Georgia legislators debate over gun control versus expanding gun rights came to a head Friday, April 1, when Republican lawmakers passed the constitutional carry act, removing the requirement to get a permit to carry a handgun in public. Photo by Ethan Miller/Getty Images
Georgia Gov. Brian Kemp plans to sign a bill into law to end the requirement to obtain a permit to carry a handgun in public
Republican lawmakers from both chambers have approved the Constitutional Carry Act, with the Senate giving it final passage Friday by a vote of 34-22. After the vote, Kemp tweeted he looked forward to signing the legislation that he pledged his support for during his gubernatorial campaign in 2018.
Supporters of the measure say Senate Bill 319 reinforces the constitutional right to keep and bear arms and to protect family and property.
Critics charge that it removes another level of background checks that annually catches thousands of people who should not own firearms.
The National Rifle Association applauded lawmakers for passing what it hails as a landmark law as Georgia becomes the 25th state to allow permit-less carry. Georgians would no longer be required to go through the local probate court for a license to carry.
“Today, every state, and the District of Columbia, provides for the carrying of a firearm for self-defense outside the home in some form, and half the nation recognizes the Second Amendment protects law-abiding citizens’ right to self-defense as an inherent and inalienable right,” Wayne LaPierre, CEO and executive vice president of the NRA, said in a statement.
“NRA members have led this extraordinary brick-by-brick effort in building and expanding America’s self-defense laws and we are not done!” he added.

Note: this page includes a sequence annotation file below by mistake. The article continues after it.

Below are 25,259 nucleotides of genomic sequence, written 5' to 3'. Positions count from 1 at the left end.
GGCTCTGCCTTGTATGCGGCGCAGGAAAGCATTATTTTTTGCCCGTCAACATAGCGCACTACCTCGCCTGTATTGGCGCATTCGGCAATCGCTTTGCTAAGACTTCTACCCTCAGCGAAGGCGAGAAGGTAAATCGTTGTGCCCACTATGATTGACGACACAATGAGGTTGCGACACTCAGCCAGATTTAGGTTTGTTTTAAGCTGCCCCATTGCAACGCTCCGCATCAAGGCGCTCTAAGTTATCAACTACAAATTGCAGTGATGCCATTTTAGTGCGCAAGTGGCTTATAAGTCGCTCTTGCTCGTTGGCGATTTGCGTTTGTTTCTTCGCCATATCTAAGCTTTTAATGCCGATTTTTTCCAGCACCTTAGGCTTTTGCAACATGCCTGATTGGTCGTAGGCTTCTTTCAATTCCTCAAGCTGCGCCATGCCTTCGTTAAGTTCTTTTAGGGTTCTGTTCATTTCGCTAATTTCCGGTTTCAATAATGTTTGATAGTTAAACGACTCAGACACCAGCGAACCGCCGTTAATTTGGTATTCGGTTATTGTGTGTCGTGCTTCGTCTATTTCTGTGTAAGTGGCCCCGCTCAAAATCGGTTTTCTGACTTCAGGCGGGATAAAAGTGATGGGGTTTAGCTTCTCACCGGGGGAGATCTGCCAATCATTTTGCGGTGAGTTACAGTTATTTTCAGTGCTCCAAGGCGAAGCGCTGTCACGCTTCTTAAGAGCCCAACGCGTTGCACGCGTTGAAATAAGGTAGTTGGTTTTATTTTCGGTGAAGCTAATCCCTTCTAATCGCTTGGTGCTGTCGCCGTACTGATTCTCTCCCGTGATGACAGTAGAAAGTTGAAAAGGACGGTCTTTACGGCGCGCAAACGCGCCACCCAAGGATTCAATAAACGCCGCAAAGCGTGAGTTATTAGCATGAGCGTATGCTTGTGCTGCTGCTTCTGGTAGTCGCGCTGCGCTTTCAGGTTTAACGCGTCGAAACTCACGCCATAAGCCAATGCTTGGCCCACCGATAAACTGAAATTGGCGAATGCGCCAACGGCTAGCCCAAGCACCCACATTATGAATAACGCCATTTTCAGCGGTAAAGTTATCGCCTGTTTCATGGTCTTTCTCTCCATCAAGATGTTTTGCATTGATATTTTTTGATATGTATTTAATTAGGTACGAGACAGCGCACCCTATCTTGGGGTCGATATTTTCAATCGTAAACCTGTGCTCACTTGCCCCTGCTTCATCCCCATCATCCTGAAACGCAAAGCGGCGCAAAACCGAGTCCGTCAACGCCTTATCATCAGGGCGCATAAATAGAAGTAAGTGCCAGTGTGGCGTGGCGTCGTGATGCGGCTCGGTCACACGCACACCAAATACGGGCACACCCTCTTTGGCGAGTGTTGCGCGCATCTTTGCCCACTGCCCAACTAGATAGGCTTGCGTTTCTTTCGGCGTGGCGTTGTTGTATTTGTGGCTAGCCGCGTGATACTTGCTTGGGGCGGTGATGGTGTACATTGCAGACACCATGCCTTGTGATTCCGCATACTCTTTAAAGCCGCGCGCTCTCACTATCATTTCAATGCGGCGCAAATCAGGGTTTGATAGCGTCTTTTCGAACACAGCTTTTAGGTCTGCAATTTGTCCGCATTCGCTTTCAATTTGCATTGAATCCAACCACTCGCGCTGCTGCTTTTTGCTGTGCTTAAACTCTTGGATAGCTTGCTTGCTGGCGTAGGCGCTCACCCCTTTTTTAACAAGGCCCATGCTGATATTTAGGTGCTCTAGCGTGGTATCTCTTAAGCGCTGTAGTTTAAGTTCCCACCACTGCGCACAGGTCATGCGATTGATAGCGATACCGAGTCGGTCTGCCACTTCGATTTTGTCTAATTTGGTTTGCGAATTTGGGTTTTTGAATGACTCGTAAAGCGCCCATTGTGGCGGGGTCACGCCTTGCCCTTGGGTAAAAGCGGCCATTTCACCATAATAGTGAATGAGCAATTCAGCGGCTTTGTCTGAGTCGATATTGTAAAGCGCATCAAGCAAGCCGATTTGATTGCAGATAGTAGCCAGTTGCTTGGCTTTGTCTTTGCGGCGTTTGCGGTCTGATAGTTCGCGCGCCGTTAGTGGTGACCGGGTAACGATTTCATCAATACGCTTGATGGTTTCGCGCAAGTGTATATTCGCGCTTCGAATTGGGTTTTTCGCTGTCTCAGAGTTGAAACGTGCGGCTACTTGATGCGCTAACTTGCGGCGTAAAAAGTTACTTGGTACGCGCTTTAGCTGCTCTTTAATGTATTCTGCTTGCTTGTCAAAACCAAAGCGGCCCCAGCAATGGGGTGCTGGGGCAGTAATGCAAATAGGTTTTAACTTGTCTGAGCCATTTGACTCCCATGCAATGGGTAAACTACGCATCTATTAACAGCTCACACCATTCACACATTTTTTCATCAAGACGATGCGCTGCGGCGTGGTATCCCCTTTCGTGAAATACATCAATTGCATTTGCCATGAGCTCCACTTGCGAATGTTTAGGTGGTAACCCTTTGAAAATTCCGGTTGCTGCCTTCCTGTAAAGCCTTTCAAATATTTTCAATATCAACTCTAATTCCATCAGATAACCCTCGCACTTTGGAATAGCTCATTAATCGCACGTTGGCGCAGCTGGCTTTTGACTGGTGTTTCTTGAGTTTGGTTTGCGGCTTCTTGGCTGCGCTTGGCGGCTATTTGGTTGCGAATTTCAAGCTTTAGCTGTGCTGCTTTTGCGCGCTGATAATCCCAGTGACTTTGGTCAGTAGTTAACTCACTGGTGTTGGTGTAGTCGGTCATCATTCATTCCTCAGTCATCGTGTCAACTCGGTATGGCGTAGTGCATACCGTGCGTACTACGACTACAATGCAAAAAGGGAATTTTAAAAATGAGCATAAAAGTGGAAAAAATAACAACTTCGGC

Atlanta Democratic Sen. Elena Parent criticized her Republican colleagues for supporting a bill that they argued would protect people from becoming crime victims, but instead simply made it easier for guns to get into the hands of the wrong people.
Parent cited Atlanta Police Department statistics showing that more than 2,000 guns were stolen from cars in 2021 and that Georgia’s lax gun laws led to people transporting guns to states with stricter gun control.
“The proliferation of weapons without safeguards is what makes our streets dangerous and causes so much bloodshed,” she said. “Through our state’s laws, we have eliminated the ability for law enforcement to try to get the gun problem and therefore the crime problem under control.’’
Federal law requires licensed gun dealers to perform a background check on prospective purchasers in order to determine if they can legally purchase a firearm. Unlicensed dealers, however, such as those selling guns online or privately, are not required to perform the same background checks.
Republican Sen. Randy Robertson of Cataula said it’s time to stop blaming inanimate objects for society’s ills, such as violent crime.
“I will tell you once again why violent crime is up. It’s because mothers, fathers, churches, educational institutions and others have abandoned their responsibility to raise responsible adults,” Robertson said.
Among the other firearms bills that may be passed before the legislative session ends on Monday is one that removes the gun ban from places of worship, allowing churches and other religious institutions to set their own policies. Meanwhile, Senate Bill 259 would prohibit courts and law enforcement agencies from sharing gun permit databases with outside organizations.
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